The water elementalist's eyes flashed a dangerous sea-green, and she said, “I've seen you work, Mhenace. Who's the third?”
Rial stopped writing long enough to look deep into her eyes. There was mischief and dead seriousness in his own eyes, as he said, “Davist, a Shedar of Yatindar.”
Nathamra's eyes went wide, and she swallowed. “A paladin of Yatindar?! Are you out of your mind?!”
The rogue's voice was deadly serious. “Winter, that protector of Whalin, is causing a schism within the Churches. A splinter group of Yatindar believes that justice was over-wrought, and they seek to make ammends for the centuries of suffering the magic-wielders have endured at the hands of the Church. Davist is merely the first of many of Yatindar's holy warriors from Kur Maeth to come, asking for service to defend the mages.”
The priestess' voice dripped acid, “So naive! This 'schism' is another plot by the Churches to get a toehold in Rakore, to pick up on the Inquisition! They ain't forgotten the War of the Undead, caused by a necromancer.”
Rial's lips hinted at the barest hint of a smile. “Perhaps.” He placed his signature upon the document, and proof-read it quickly. “Winter vouches for Davist, and I'm inclined to take Winter's word.”
“Winter? All that paladin's done since he got here was write letters! He hasn't gotten off his ass to protect one of us, as he claims to be doing, since he got here!” Nathamra's voice was climbing in volume, and the harsh tone to it was grating to anyone who heard it.
The rogue said very quietly, “Silence.”
There was some quality to the command that brought the priestess up short. It was the command of a man who let nothing stand in his way, and always got what he wanted. It was the voice of a man whom had built a nation, and won a war.
Nathamra opened her mouth to speak several times, but some subconscious portion of her mind closed her lips each time before she could speak – warning her to say nothing.
Rial said, “You leave in two days, at dawn. Move your things aboard the Skate tonight, once she's moored up at the docks.”
The priestess moved to leave, turned back to Rial, curtsied with ill grace, and left.
The general manager steepled his hands, and leaned his forehead against his thumbs, thinking. He heard Fourth coming up the stairs sometime later. The sailor greeted the guard outside the door, and then stepped into the room with stuffed saddlebags thrown over his shoulders. Rial looked up, for following the sailor was Davist.
Fourth said, “This is Davist, a Shedar of Yatindar. He's just in from Kur Maeth, aboard the Ash. I choose him to be my man-at-arms, aboard the Skate.”
Rial and Davist exchanged a hard, knowing look. The rogue had his doubts, but only for a moment. As though they had never met, Davist moved forward, and shook Rial's hand with an iron grip.
Davist was perhaps six-foot four, with broud shoulders barely contained beneath heavy scale mail made of steel coins from Old Kur Maeth, when the city was as evil as the darkest pits of the Abyss. The shedar had a closely trimmed beard of soft brown hair, and a shoulder-length mane of hair. His blue eyes bespoke calmness and confidence, with a hint of mirth in them. His left forearm ended at the wrist in a mere stump. Davist's longsword was slung across his back, and Rial had seen the massive shield that Davist could bolt to his left forearm.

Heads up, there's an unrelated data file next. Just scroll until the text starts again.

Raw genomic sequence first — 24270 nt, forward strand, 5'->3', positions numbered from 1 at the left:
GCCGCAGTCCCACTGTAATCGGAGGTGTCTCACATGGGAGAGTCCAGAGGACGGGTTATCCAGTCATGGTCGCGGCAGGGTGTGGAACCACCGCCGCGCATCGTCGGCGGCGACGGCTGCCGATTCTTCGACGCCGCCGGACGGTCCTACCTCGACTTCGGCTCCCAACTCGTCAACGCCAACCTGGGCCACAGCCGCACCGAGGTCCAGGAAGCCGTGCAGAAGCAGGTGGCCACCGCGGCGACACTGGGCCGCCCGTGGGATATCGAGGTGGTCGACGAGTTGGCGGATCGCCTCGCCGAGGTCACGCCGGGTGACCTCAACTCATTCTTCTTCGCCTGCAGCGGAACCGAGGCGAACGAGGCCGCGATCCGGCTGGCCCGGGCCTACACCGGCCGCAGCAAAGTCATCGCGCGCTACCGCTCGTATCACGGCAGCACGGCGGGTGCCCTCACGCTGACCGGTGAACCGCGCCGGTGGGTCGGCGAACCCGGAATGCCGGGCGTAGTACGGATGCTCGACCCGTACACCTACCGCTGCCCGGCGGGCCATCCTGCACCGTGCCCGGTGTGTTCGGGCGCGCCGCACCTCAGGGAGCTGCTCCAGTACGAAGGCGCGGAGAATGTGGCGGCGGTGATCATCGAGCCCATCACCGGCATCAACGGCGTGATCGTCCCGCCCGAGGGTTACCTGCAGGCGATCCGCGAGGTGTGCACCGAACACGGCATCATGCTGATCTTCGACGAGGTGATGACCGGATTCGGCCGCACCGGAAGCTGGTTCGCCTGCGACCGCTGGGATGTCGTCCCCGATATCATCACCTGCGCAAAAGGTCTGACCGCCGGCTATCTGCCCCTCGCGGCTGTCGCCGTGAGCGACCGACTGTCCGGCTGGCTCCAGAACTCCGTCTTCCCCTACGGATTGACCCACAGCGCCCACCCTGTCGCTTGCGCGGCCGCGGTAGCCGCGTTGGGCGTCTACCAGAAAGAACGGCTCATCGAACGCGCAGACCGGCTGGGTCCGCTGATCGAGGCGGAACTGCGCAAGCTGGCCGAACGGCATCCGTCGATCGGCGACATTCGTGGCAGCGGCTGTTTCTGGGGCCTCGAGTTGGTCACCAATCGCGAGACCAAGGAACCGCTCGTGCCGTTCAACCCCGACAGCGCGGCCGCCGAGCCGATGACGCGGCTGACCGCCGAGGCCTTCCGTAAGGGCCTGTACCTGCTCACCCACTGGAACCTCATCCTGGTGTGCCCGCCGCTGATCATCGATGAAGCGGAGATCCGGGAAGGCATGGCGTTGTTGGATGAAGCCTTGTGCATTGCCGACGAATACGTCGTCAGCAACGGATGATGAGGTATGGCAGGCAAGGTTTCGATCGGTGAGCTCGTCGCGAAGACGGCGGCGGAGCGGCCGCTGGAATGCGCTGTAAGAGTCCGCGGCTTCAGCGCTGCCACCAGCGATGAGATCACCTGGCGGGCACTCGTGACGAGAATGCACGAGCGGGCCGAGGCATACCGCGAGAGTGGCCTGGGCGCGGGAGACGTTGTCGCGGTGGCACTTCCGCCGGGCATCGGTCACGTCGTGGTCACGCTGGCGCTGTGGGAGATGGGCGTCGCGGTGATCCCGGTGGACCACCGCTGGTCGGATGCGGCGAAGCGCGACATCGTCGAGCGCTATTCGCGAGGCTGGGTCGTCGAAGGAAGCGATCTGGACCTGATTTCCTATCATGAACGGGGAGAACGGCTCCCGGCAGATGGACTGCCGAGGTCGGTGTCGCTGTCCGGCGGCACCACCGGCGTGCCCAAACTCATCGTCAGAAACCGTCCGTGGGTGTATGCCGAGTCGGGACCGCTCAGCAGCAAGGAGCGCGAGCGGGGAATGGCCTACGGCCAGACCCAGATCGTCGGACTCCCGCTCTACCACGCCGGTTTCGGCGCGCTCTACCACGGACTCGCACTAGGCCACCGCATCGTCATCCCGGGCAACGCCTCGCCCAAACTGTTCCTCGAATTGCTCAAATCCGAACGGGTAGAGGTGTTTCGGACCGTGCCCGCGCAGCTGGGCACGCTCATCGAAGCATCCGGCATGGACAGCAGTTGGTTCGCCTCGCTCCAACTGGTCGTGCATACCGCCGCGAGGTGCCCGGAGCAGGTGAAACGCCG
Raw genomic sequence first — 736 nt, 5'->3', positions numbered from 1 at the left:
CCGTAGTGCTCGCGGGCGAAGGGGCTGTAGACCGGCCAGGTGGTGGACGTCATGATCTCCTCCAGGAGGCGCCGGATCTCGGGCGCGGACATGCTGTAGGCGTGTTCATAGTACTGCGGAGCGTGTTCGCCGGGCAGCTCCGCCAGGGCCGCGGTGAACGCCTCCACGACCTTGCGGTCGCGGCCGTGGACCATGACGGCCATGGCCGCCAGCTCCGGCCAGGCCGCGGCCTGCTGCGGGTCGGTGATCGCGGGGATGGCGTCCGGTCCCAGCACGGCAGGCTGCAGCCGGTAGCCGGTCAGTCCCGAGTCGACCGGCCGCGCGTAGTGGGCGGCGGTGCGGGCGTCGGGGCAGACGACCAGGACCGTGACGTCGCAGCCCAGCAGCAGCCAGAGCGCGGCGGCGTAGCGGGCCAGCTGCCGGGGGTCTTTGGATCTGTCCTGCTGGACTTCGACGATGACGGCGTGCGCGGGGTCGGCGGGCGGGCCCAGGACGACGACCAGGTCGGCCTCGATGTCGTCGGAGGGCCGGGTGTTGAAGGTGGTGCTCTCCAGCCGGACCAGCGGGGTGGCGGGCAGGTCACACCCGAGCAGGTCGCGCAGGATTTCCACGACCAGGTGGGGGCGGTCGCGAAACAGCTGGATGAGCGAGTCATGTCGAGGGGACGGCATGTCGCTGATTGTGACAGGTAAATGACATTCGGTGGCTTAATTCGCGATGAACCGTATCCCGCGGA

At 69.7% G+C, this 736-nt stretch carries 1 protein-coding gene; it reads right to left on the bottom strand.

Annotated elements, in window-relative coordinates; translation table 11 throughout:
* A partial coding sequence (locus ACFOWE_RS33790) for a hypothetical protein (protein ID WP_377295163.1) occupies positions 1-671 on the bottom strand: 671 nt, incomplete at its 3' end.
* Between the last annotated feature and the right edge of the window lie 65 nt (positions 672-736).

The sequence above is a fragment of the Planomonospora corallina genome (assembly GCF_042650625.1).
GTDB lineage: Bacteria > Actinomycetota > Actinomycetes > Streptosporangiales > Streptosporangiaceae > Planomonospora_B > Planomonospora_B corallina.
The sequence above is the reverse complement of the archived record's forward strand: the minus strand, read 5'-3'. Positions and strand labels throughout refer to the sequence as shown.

Rial smiled, and said, “It's a pleasure to meet you, Shedar of Yatindar. Welcome to Thayer's Rock.”
Davist chuckled, and said, “Glad to be here.”
Fourth said, “I think Davist would be a good addition to the Skate's crew. He knows his artillery, and his righteous soul would be an anchor in the storms we might face.”
The carefully worded statement was like a barb that stuck under Rial's skin. He had already pieced together that the paladin and the sailor knew one another from somewhere else. It was a three-way wonder, either way.
Which is why I write this, to you now, Jandor. Be watchful. Be wary. In Nathamra, you can trust your life. She will safe-guard you because of Olorin's sacred laws, and the laws of Rakore. But she will also safe-guard you against Inquisitors and Seekers, for she is also an elementalist of water magic. Perhaps you can trust Davist, for he does come reccomended by Winter, whom I know you have not met. Of Fourth, I can only say wait, and watch. His crew and his ship are among the best we have, and yet…
Be careful, wild mage. Just in case things turn from bad to worse, I have sent several special items along. They are in the locked chest in the cargo hold that is ensorceled with moon runes; you will know the chest, when you see it. Enclosed is the key. The lock is my own design, and it is very doubtful anyone but the master of the key may open it. Good luck to you and yours, Jandor.
Rial frowned ever-so-much. It might be that Fourth was the best captain he could make available to Jandor, but there was that doubt. And it might be that Davist was the best paladin he could protect Jandor with, but there was that same doubt. His instincts said that he could trust the sailor. But his gut was fuzzy on whether he could trust the sailor with mages.